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Listen to the music: Calling for Welsh music events outside of Wales

30 Apr 2023 5 minute read
Swnami image by Huw Morris Jones

Nel Richards

On Friday April 22nd, Klust held their first London-based gig. The range of music that derived from Talulah, Wrkhouse, Malan and Sŵnami explored waves of genres and brought people in, who had never experienced Welsh music before.

Klust is an online platform that “promotes, supports and celebrates” Welsh independent music through articles, reviews and different publications.

As music is a powerful tool for cultural expression and identity, it is therefore as important and essential to ensure Welsh language music thrives outside of Wales, as part of its survival.

The event was an opportunity for Welsh artists to showcase their music and culture to a wider audience, and promote culture outside of Wales.

Owain Williams, the founder of Klust explained: “I think it’s important to strive for new opportunities, to be ambitious in terms of taking Welsh music to new audiences, so it was a big moment finding out that the event had sold out.

“Hopefully it will pave the way for other Welsh language artists looking to play in venues outside of Wales.”

Global sounds

The majority of the crowd were Welsh, but nevertheless, people from all over the world including Germany, and France were seen enjoying the range of music.

The night’s DJ was Talulah Thomas. Although they played and mixed a wide range of Welsh bops, Talulah is a multi-genre bilingual artist that only released their first single ‘Byth yn Blino’ last week on I Ka Ching.

They like to mix hard drum, Afro Latin breaks and global club sounds.

Talulah said: “I find mixing Welsh music a little different because there aren’t loads of producers working with the Welsh language to create music for the club – or if there are, I don’t feel like we’ve got a thriving / connected scene or sub-genre scenes yet.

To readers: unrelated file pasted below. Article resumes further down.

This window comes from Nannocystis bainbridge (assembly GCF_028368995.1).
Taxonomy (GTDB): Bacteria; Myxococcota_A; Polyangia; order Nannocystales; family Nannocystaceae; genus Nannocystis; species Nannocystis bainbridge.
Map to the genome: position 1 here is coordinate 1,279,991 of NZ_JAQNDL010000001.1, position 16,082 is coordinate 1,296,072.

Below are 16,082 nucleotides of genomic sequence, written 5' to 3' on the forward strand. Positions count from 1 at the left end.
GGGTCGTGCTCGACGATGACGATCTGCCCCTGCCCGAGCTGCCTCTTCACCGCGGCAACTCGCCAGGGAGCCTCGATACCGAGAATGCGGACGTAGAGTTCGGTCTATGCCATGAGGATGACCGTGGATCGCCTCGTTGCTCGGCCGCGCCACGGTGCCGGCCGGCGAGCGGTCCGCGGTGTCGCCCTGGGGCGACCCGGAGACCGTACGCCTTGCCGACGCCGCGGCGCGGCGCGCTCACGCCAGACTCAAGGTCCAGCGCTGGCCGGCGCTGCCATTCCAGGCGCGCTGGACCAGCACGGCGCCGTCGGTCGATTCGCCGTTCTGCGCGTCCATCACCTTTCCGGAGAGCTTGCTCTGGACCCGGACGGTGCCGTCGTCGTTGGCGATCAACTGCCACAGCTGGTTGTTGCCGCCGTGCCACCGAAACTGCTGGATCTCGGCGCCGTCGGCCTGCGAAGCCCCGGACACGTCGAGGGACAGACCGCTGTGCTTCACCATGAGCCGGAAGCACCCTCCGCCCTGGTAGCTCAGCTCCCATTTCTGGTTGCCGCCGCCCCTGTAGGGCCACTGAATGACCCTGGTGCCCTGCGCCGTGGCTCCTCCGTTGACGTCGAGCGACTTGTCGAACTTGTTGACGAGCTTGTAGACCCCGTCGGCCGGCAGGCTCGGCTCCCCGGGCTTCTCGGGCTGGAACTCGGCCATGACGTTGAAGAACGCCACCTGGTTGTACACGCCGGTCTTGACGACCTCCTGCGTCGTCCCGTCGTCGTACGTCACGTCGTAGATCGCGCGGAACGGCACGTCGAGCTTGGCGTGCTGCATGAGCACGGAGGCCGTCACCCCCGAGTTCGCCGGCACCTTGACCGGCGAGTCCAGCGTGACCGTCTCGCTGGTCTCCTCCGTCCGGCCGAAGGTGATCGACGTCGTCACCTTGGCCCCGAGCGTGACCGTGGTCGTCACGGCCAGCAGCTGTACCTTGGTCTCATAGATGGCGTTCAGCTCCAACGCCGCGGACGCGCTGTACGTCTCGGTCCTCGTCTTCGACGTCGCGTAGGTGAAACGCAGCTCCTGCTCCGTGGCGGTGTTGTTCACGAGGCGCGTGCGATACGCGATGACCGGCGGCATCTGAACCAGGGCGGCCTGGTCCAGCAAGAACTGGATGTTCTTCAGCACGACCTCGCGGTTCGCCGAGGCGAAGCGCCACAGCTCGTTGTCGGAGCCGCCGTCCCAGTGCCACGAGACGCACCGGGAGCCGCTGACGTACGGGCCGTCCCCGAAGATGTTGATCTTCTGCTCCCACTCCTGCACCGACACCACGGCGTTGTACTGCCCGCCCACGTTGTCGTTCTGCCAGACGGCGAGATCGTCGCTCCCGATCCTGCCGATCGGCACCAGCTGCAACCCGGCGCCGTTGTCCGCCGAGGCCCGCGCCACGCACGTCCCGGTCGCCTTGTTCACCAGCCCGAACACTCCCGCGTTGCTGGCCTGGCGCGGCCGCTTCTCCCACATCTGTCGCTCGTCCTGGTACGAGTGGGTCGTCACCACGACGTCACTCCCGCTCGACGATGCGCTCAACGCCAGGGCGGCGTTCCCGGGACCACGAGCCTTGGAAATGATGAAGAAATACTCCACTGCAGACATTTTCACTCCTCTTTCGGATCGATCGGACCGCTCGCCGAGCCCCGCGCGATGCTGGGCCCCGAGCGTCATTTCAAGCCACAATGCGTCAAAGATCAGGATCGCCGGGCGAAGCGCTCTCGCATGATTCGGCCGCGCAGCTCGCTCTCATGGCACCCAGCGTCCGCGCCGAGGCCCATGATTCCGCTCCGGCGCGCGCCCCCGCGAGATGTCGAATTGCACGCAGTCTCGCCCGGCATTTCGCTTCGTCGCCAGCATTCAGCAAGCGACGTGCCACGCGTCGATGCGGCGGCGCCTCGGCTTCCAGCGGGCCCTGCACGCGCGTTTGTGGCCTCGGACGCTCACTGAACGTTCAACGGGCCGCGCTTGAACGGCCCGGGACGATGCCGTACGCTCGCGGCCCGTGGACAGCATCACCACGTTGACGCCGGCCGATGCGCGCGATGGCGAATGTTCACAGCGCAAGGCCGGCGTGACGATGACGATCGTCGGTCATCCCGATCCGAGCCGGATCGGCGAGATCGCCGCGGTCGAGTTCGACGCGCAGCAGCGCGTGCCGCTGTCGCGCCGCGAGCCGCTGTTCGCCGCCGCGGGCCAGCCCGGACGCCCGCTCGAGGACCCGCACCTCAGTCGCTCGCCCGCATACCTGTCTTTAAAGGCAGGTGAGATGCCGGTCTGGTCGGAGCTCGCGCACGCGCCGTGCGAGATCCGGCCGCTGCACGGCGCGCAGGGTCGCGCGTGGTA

“I had to really delve in to find songs that gave the mix cohesion – so I liked the process of mixing Carwyn Ellis & Rio 18 with other global drumming styles. It was cool because then we have these different flavours of global sounds & the Welsh language.

“That, for me anyway, is the only way I’d like to mix with Welsh music until more Welsh producers release some innovative sounds.”



The audience was in for a treat with performances by jazz and soul singer-songwriter Malan and Welsh indie pop band Wrkhouse. These are both incredibly rich and expressive genres of music, and it was captivating that they all shared the same stage, that evening.

Sŵnami, an indie rock group from North Wales was headlining the event. Their latest album ‘Sŵnamii’, released in late 2022 on Recordiau Côsh Records, is full of bright melodies and pop songs; perfect music to dance to as they brought the night to an end.

Lewys Meredydd, the lead singer of Wrkhouse said: “We feel incredibly lucky to be active during a time where there are members of the Welsh language music scene who are willing to do what’s necessary to push and promote Welsh language bands and artists.

“Owain (Klust) has done an amazing job so far in integrating Welsh language music into the wider music industry, and we’re looking forward to seeing what he does next.

“It won’t be long until we see more and more young promoters following suit and showcasing what Wales has to offer over the border and beyond.”

Lewys Meredydd


With hundreds, if not thousands of Welsh people living in London, it wasn’t a surprise that the venue was completely full, and the gig was a sell out.

Owain Williams added: “The venue (Victoria Dalston) was so accommodating and supportive – it was great that we managed to get 200 people into a venue in London for an all-Welsh-language line-up.

“There was a good split in terms of who turned up too – it naturally brought-in London-based Welsh language speakers – but it was equally great to see non-Welsh speakers there too. It’d be great to be able to build on this and curate another event!”

Music is a universal language. It still has the ability to transport you to different times and places and has the unique ability to unite communities. Pushing Welsh music events outside of Wales compels people to engage with the culture in a creatively beautiful way.

Being a part of a vibrant Welsh community in London is rare, unusual, and also crucial as London life can be very overwhelming and draining at times.

Therefore, it is as important to stay in touch with your identity and culture and thanks to Klust, it was made evident that Welsh music shouldn’t be contained to Wales for it to thrive and flourish.

To stay up to date with all tracks distributed by PYST, follow our weekly updated playlist PYST YN DY GLUST.

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